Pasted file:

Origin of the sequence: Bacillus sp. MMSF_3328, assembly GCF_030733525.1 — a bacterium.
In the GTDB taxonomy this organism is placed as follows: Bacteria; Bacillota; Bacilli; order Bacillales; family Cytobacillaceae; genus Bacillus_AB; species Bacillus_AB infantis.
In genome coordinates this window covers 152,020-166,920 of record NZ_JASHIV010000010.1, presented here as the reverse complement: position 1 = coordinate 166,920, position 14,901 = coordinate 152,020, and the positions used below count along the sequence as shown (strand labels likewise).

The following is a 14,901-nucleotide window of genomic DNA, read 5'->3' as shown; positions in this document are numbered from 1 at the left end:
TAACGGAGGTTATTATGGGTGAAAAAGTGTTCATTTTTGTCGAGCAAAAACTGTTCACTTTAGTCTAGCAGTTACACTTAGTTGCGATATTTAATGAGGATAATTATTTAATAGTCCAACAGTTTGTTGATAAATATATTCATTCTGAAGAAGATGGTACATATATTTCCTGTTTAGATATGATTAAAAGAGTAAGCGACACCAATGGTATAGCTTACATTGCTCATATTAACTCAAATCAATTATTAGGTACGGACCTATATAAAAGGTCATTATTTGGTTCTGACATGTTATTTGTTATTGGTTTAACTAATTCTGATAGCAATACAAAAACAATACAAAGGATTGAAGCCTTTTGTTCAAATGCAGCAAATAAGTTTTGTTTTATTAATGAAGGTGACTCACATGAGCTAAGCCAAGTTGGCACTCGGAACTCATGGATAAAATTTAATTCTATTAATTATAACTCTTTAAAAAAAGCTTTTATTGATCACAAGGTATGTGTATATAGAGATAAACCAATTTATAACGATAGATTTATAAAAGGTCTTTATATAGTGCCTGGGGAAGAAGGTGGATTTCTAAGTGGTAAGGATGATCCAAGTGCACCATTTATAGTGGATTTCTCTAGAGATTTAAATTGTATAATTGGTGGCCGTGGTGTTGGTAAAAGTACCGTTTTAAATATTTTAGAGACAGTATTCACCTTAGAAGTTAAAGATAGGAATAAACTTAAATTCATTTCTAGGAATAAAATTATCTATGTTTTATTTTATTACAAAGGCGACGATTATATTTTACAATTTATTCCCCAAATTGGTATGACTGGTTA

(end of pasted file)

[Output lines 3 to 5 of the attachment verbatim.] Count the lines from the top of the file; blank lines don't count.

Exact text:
In genome coordinates this window covers 152,020-166,920 of record NZ_JASHIV010000010.1, presented here as the reverse complement: position 1 = coordinate 166,920, position 14,901 = coordinate 152,020, and the positions used below count along the sequence as shown (strand labels likewise).

The following is a 14,901-nucleotide window of genomic DNA, read 5'->3' as shown; positions in this document are numbered from 1 at the left end:
TAACGGAGGTTATTATGGGTGAAAAAGTGTTCATTTTTGTCGAGCAAAAACTGTTCACTTTAGTCTAGCAGTTACACTTAGTTGCGATATTTAATGAGGATAATTATTTAATAGTCCAACAGTTTGTTGATAAATATATTCATTCTGAAGAAGATGGTACATATATTTCCTGTTTAGATATGATTAAAAGAGTAAGCGACACCAATGGTATAGCTTACATTGCTCATATTAACTCAAATCAATTATTAGGTACGGACCTATATAAAAGGTCATTATTTGGTTCTGACATGTTATTTGTTATTGGTTTAACTAATTCTGATAGCAATACAAAAACAATACAAAGGATTGAAGCCTTTTGTTCAAATGCAGCAAATAAGTTTTGTTTTATTAATGAAGGTGACTCACATGAGCTAAGCCAAGTTGGCACTCGGAACTCATGGATAAAATTTAATTCTATTAATTATAACTCTTTAAAAAAAGCTTTTATTGATCACAAGGTATGTGTATATAGAGATAAACCAATTTATAACGATAGATTTATAAAAGGTCTTTATATAGTGCCTGGGGAAGAAGGTGGATTTCTAAGTGGTAAGGATGATCCAAGTGCACCATTTATAGTGGATTTCTCTAGAGATTTAAATTGTATAATTGGTGGCCGTGGTGTTGGTAAAAGTACCGTTTTAAATATTTTAGAGACAGTATTCACCTTAGAAGTTAAAGATAGGAATAAACTTAAATTCATTTCTAGGAATAAAATTATCTATGTTTTATTTTATTACAAAGGCGACGATTATATTTTACAATTTATTCCCCAAATTGGTATGACTGGTTA